Here two remarks are in order. First, multiplication by a constan
of a quantity to be optimized has no effect on the
optimizer.4
So, from
(1.8) and (1.9), the brachistochrone problem is equivalent to that o
finding y to minimize J[y]. Second, from (1.11) and (1.13), the bea
travels faster down a circular arc than down a straight line: whateve
the optimal curve is, it is not a straight line. But is there a curv
that yields an even lower transit time than the circle?
One way to explore this question is to consider a one-paramete
family of trial curves satisfying (1.2), e.g., the family defined by
(1.14) y = y (x) = 1 x
for 0. Note the contrast with (1.1). Now each different tria
function y is distinguished by its value of ; y is used only to denot
the ordinate of its graph, as illustrated by Figure 1.2(a). When (1.14
is substituted into (1.9), J becomes a function of : we obtain
J( ) = J[y ] =
1
0
1 + {y
(x)}2
1
2
1 y (x)
dx
=
1
0
x−
2
{1 +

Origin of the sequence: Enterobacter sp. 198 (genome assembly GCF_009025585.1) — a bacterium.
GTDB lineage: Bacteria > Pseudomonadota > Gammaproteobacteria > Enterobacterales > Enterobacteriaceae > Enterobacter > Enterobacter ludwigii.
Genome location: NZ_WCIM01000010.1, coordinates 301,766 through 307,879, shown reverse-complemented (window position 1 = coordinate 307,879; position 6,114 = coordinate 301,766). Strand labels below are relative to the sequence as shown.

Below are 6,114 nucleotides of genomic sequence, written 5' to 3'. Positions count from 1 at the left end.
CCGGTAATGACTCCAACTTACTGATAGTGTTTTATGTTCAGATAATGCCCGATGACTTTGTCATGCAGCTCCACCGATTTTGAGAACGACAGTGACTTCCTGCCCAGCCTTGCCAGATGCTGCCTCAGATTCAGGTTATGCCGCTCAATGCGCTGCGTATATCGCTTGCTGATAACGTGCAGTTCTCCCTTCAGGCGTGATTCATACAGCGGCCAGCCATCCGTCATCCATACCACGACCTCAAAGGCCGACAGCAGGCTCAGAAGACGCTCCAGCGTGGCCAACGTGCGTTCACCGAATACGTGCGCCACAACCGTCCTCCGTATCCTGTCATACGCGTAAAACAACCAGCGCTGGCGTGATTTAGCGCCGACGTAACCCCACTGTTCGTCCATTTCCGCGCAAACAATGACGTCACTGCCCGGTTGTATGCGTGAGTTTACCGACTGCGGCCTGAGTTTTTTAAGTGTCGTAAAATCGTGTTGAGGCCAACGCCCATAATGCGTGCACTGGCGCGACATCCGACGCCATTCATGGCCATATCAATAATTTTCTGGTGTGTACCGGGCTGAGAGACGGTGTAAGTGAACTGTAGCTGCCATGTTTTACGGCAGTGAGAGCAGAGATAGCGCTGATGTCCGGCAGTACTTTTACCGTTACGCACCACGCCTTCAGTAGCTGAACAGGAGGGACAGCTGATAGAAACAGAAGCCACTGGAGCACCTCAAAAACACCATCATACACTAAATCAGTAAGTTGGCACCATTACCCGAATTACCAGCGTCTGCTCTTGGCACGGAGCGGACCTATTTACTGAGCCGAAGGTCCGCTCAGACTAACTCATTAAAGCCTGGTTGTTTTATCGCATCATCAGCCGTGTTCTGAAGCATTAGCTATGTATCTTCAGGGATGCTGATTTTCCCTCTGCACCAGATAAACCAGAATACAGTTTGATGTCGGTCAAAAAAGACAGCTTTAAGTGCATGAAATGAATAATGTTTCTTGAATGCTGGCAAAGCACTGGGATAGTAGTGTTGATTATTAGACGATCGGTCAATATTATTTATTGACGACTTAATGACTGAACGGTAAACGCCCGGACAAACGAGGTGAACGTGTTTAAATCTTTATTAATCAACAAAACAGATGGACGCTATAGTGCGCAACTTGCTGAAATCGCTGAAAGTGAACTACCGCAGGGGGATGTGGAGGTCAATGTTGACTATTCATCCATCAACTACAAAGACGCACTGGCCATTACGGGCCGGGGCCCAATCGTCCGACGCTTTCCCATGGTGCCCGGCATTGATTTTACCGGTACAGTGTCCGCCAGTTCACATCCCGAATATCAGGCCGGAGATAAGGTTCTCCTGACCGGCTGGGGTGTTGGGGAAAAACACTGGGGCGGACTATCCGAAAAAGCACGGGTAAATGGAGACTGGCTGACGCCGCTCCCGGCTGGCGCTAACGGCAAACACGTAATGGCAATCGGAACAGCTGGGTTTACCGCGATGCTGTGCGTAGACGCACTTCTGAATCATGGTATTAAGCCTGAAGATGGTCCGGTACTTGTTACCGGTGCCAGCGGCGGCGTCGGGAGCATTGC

2x2 −2}2
1
dx
(1.15)
after simplification. This integral cannot be evaluated analyticall
(except when = 1), but is readily evaluated by numerical mean
with the help of a software package such as Maple, Mathematica o
MATLAB. Because, from Figure 1.2(a), the curve is too steep initiall
when is very small, is too close to the line when is close to 1 an
bends the wrong way for 1, let us consider only values between
say, = 0.2 and = 0.8. A table of such values is
0.2 0.3 0.4 0.5 0.6 0.7 0.8
J( ) 2.690 2.634 2.602 2.587 2.589 2.608 2.647
and the graph of J over this domain is plotted in Figure 1.2(b
We see that J( ) achieves a minimum at = 0.539726 wit
4For
example, the polynomials x(2x 1) and 3x(2x 1) both have minimiz
x =
1
4
, although in the first case the minimum is
1
8
and in the second case th
minimum is
3
8
.
Previous Page Next Page